Have you noticed how often we can say something like, “I don’t want to make her feel … sad…angry…left out…upset…” The possibilities are endless. As a result, we become very careful and try to figure out how to avoid “making” someone be in some sort of emotional pain. Or the opposite: we insincerely say or do something just because we know the person will feel good and then we’ll feel good that we contributed. Either way, we’ve left out thinking of God’s desires because the response of the other person pushes away seeking Him.


I remember one of the many ways I concluded I had the power to make someone feel bad or feel good. (Tweet that!)

One Saturday morning when I was maybe ten or eleven, I walked home from the bowling alley in a neighborhood I knew well. Every Saturday morning I bowled on a children’s league. In those days (a long time ago!), it was actually safe to walk the streets, although my parents had always warned my brother, sister, and I to not talk to strangers. But it was almost not needed, the world was a different place.

I was walking along happily even carrying a box by it’s handle that held my bowling ball which had my engraved initials. I was very proud of my engraved bowling ball. Then I became aware of how a car driving toward me on the same side of the street slowed down and stopped, just a few feet from me. The driver leaned toward the passenger side of the car and tried to get my attention, saying something. The pounding in my ears blocked out the words as I panicked. The stranger I had been warned about was actually here and I knew I was in danger. I ran! I don’t know why I didn’t drop the box.

After I’d run about a block, I slowed down and looked behind me. No car. No man running down the sidewalk toward me about to snatch me away. I stopped completely and looked around more. No man. No one around at all.

Hmmmm, I thought. This is strange. I guess there wasn’t any danger after all. “Oh, Kathy, you are so stupid and silly. Look! You weren’t in danger at all. You made a big deal out of nothing and ya’know what? I bet you made that man feel bad. I bet he only wanted directions to get somewhere or find his friend’s house. How stupid of you because now he feels bad from my overreaction. Why do you do things like that? You should think better next time.”

I continued walking, all the while berating myself for being silly, stupid, and unwise. Next time, don’t make someone feel bad. It’s really rude. Mommy has taught you not to be rude and instead care about people’s feelings.

I’m sure you’re already seeing the folly of my conclusions. Of course I did the right thing but my people-pleasing which was already well-honed had just made a wrong conclusion. It’s my fault that man feels bad. I believed I had the power to control someone’s reactions and it was all my fault.

I look back at that incident and see a huge tree that grew from that root of a lie.

Think of it this way. Do I have the power to force someone to think a certain way? Isn’t it their choice? I didn’t force that man to think or react a certain way. And there’s almost a 100% possibility he didn’t feel bad at all. Either he had wrong intentions or he chalked it up to a stupid kid who overreacted.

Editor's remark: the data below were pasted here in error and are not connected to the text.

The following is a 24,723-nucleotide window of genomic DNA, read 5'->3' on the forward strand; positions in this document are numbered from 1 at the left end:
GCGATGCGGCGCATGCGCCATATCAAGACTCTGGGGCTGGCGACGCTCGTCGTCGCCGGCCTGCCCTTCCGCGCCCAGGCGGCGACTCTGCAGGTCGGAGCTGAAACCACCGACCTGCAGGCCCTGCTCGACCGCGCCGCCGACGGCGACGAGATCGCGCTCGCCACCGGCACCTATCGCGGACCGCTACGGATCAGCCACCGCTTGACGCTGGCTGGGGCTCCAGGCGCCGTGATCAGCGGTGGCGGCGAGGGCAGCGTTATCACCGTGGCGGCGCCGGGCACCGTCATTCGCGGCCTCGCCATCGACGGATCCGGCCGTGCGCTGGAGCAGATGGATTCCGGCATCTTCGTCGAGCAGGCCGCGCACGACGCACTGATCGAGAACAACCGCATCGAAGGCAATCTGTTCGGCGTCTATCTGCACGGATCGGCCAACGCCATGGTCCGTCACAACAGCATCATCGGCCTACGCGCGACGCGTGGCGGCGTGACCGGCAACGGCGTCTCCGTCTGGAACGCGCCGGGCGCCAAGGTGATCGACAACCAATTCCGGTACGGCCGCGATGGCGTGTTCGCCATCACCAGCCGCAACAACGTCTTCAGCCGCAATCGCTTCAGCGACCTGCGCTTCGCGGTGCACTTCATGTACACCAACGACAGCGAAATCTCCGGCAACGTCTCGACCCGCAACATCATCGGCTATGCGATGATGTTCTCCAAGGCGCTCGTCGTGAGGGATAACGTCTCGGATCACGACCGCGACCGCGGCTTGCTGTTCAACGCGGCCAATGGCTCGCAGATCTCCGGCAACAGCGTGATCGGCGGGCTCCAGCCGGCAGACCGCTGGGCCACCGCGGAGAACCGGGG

But I thought I had forced him to think and feel a certain way, and even judge himself badly. That incident among others fertilized the ground of that huge tree and I formed a lie that I needed to be very careful to say the right thing. Otherwise people could feel bad. But isn’t that thinking I have a lot of power? In fact, it might even be concluding I’m a kind of god.

Well, maybe that’s an exaggeration but it is true that only God Almighty can force anyone to think anything or feel a certain way. And usually He allows them to have the choice of their responses and reactions.

What a huge responsibility we put upon ourselves when we take credit for the responses of others or even judge ourselves poorly for the way others feel. But they hold the power to make their own choices and react. We don’t.

Just think of how different people react to the same situation. Something can happen or someone says something that two people hear. One person reacts one way; the other person reacts another way. If it’s true that what we say or do controls another person, then both should respond the same. 

How can we apply these ideas?

Stop thinking you or I can force someone to become a Christian or change their spiritual perspective. Psalm 49:7 says, “No man can by any means redeem his brother or give to God a ransom for him.” That person is responsible to take spiritual steps. We don’t have the power through what we say or do to force salvation upon someone. Yes, we should share what God tells us to say, but not take on the burden of feeling responsible.

I hope you can see (and I need to remind myself) that we can have freedom to follow God’s guidance in what we do and say and then trust God to work. What a relief! Their response isn’t up to us. Tweet that!